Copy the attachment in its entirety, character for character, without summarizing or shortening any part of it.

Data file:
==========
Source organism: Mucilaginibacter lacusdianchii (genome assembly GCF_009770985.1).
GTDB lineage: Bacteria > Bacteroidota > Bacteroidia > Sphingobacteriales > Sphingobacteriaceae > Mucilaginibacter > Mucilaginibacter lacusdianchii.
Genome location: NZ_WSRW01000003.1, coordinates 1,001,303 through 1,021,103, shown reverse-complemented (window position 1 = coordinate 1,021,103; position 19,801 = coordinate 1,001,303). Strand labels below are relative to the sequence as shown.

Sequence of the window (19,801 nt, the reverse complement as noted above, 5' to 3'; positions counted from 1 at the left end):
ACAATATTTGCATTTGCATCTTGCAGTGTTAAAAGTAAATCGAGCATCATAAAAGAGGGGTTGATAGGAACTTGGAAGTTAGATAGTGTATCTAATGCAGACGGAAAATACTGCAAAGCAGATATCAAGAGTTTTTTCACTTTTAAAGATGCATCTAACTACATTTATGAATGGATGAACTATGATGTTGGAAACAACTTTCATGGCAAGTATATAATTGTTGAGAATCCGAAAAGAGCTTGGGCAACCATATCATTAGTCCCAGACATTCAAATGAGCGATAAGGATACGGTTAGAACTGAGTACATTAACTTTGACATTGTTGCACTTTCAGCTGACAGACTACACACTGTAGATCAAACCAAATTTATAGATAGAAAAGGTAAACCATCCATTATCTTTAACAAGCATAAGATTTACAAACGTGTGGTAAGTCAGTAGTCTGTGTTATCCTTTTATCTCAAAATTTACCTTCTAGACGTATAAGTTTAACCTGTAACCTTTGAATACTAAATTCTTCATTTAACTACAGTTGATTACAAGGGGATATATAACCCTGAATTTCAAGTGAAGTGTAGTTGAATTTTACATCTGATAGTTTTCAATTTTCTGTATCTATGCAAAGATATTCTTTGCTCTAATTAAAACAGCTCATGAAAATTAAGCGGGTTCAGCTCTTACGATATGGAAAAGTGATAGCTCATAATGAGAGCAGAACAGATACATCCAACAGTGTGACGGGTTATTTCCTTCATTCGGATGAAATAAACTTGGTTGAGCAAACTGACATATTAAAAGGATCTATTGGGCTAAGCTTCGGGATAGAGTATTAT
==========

Source organism: Mucilaginibacter lacusdianchii (genome assembly GCF_009770985.1).
GTDB lineage: Bacteria > Bacteroidota > Bacteroidia > Sphingobacteriales > Sphingobacteriaceae > Mucilaginibacter > Mucilaginibacter lacusdianchii.
Genome location: NZ_WSRW01000003.1, coordinates 1,001,303 through 1,021,103, shown reverse-complemented (window position 1 = coordinate 1,021,103; position 19,801 = coordinate 1,001,303). Strand labels below are relative to the sequence as shown.

Sequence of the window (19,801 nt, the reverse complement as noted above, 5' to 3'; positions counted from 1 at the left end):
ACAATATTTGCATTTGCATCTTGCAGTGTTAAAAGTAAATCGAGCATCATAAAAGAGGGGTTGATAGGAACTTGGAAGTTAGATAGTGTATCTAATGCAGACGGAAAATACTGCAAAGCAGATATCAAGAGTTTTTTCACTTTTAAAGATGCATCTAACTACATTTATGAATGGATGAACTATGATGTTGGAAACAACTTTCATGGCAAGTATATAATTGTTGAGAATCCGAAAAGAGCTTGGGCAACCATATCATTAGTCCCAGACATTCAAATGAGCGATAAGGATACGGTTAGAACTGAGTACATTAACTTTGACATTGTTGCACTTTCAGCTGACAGACTACACACTGTAGATCAAACCAAATTTATAGATAGAAAAGGTAAACCATCCATTATCTTTAACAAGCATAAGATTTACAAACGTGTGGTAAGTCAGTAGTCTGTGTTATCCTTTTATCTCAAAATTTACCTTCTAGACGTATAAGTTTAACCTGTAACCTTTGAATACTAAATTCTTCATTTAACTACAGTTGATTACAAGGGGATATATAACCCTGAATTTCAAGTGAAGTGTAGTTGAATTTTACATCTGATAGTTTTCAATTTTCTGTATCTATGCAAAGATATTCTTTGCTCTAATTAAAACAGCTCATGAAAATTAAGCGGGTTCAGCTCTTACGATATGGAAAAGTGATAGCTCATAATGAGAGCAGAACAGATACATCCAACAGTGTGACGGGTTATTTCCTTCATTCGGATGAAATAAACTTGGTTGAGCAAACTGACATATTAAAAGGATCTATTGGGCTAAGCTTCGGGATAGAGTATTAT